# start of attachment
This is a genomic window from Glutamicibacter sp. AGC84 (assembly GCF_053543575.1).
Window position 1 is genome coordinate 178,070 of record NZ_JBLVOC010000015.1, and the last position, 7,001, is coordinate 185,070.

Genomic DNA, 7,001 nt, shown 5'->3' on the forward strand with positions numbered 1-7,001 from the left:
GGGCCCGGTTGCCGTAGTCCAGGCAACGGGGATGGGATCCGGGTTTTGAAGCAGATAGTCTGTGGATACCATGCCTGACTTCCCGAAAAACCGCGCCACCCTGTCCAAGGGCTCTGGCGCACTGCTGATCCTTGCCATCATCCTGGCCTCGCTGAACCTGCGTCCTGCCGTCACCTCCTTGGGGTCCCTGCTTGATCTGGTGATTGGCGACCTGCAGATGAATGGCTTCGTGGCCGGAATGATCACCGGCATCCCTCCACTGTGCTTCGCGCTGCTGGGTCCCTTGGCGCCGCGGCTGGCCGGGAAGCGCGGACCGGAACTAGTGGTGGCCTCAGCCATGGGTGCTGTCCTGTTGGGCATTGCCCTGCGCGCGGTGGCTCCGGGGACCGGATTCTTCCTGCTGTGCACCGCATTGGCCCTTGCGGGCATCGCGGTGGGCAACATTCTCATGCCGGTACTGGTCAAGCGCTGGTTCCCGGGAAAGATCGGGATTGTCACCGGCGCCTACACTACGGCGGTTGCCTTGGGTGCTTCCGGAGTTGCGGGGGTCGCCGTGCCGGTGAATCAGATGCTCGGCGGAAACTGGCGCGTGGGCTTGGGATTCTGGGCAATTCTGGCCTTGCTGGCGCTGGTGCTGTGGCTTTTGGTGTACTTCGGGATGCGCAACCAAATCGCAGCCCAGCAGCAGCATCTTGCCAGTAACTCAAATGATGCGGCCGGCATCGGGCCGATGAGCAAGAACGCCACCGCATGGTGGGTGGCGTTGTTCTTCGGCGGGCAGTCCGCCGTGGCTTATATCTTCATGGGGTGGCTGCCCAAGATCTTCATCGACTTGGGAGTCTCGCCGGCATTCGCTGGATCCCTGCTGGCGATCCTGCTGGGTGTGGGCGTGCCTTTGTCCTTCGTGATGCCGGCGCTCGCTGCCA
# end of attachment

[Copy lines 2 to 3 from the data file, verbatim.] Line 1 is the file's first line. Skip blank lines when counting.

Window position 1 is genome coordinate 178,070 of record NZ_JBLVOC010000015.1, and the last position, 7,001, is coordinate 185,070.

Genomic DNA, 7,001 nt, shown 5'->3' on the forward strand with positions numbered 1-7,001 from the left: